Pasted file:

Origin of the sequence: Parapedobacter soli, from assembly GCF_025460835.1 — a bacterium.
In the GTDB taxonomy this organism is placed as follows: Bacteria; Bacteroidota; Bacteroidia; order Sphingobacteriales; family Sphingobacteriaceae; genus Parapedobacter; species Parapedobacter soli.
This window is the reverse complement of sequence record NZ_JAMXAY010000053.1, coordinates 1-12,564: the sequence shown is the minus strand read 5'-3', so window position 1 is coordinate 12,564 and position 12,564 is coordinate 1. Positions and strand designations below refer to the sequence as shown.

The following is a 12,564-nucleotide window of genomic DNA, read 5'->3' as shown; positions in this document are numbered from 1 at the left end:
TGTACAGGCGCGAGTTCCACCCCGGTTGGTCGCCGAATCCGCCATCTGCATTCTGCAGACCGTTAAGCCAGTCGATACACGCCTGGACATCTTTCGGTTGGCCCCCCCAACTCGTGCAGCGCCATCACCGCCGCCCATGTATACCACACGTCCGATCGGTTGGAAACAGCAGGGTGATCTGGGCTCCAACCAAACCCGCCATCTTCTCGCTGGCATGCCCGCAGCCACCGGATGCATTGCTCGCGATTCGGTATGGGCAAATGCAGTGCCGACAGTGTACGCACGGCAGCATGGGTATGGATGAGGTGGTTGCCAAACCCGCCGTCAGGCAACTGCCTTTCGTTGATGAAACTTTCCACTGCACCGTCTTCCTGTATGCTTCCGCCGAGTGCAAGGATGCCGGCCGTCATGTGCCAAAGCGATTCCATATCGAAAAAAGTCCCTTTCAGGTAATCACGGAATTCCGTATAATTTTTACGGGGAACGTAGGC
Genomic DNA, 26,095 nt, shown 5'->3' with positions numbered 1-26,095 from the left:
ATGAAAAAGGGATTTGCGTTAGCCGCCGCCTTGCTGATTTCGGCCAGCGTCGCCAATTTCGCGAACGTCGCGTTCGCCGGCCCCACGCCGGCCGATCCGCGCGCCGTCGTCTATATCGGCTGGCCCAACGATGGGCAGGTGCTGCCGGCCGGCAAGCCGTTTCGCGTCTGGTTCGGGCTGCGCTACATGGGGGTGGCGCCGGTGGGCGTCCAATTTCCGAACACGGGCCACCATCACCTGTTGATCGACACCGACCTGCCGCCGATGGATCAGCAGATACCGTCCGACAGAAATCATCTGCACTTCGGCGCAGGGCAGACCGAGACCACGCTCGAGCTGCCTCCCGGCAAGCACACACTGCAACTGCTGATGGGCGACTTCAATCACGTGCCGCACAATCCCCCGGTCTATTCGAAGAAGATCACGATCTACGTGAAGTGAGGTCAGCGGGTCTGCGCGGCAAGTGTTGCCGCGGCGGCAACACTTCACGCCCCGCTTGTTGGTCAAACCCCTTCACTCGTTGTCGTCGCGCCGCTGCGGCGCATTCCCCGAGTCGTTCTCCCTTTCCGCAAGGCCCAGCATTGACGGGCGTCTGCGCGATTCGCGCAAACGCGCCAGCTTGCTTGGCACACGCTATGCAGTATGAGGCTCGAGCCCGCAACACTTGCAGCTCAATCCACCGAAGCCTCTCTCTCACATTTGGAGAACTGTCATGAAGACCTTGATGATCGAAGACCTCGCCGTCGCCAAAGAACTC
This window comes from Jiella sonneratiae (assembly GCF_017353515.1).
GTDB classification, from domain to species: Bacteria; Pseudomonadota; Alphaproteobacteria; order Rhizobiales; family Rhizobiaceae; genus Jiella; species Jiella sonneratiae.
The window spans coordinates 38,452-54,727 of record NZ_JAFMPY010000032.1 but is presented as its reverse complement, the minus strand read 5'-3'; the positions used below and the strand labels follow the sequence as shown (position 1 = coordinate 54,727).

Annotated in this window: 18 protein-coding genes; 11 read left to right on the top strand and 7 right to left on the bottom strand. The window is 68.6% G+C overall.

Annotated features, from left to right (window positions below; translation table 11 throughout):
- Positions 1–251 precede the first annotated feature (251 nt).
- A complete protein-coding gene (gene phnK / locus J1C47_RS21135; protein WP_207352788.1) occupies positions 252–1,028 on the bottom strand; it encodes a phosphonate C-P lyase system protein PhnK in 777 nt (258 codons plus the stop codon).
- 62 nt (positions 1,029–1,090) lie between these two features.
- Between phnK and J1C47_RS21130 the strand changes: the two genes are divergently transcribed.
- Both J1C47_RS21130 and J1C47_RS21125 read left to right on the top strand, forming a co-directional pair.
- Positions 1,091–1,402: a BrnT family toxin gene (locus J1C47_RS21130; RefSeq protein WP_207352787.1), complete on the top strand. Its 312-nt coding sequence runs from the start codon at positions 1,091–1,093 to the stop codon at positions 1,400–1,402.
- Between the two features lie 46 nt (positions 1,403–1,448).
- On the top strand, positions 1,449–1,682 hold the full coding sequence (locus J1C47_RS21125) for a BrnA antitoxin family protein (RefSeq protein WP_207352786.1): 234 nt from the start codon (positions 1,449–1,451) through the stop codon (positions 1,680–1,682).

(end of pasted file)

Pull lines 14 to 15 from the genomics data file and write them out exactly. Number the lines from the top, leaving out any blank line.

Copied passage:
- A complete protein-coding gene (gene phnK / locus J1C47_RS21135; protein WP_207352788.1) occupies positions 252–1,028 on the bottom strand; it encodes a phosphonate C-P lyase system protein PhnK in 777 nt (258 codons plus the stop codon).
- 62 nt (positions 1,029–1,090) lie between these two features.